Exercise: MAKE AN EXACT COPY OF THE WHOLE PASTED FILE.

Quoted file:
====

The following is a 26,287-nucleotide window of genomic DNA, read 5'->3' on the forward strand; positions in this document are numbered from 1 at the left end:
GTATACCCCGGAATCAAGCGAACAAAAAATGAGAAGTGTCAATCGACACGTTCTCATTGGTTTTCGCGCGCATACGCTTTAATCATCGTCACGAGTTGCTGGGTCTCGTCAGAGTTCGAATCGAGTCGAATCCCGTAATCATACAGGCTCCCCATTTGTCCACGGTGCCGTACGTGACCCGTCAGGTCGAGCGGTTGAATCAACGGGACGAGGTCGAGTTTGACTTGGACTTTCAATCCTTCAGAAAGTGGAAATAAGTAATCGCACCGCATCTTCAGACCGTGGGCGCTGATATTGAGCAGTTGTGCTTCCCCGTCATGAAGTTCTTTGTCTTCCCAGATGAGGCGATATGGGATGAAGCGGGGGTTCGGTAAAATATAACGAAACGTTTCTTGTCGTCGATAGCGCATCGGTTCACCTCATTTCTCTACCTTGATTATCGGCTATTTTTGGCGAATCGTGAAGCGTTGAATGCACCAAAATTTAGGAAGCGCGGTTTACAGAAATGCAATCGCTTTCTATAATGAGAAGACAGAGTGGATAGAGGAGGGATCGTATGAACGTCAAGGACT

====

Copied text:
The following is a 26,287-nucleotide window of genomic DNA, read 5'->3' on the forward strand; positions in this document are numbered from 1 at the left end:
GTATACCCCGGAATCAAGCGAACAAAAAATGAGAAGTGTCAATCGACACGTTCTCATTGGTTTTCGCGCGCATACGCTTTAATCATCGTCACGAGTTGCTGGGTCTCGTCAGAGTTCGAATCGAGTCGAATCCCGTAATCATACAGGCTCCCCATTTGTCCACGGTGCCGTACGTGACCCGTCAGGTCGAGCGGTTGAATCAACGGGACGAGGTCGAGTTTGACTTGGACTTTCAATCCTTCAGAAAGTGGAAATAAGTAATCGCACCGCATCTTCAGACCGTGGGCGCTGATATTGAGCAGTTGTGCTTCCCCGTCATGAAGTTCTTTGTCTTCCCAGATGAGGCGATATGGGATGAAGCGGGGGTTCGGTAAAATATAACGAAACGTTTCTTGTCGTCGATAGCGCATCGGTTCACCTCATTTCTCTACCTTGATTATCGGCTATTTTTGGCGAATCGTGAAGCGTTGAATGCACCAAAATTTAGGAAGCGCGGTTTACAGAAATGCAATCGCTTTCTATAATGAGAAGACAGAGTGGATAGAGGAGGGATCGTATGAACGTCAAGGACT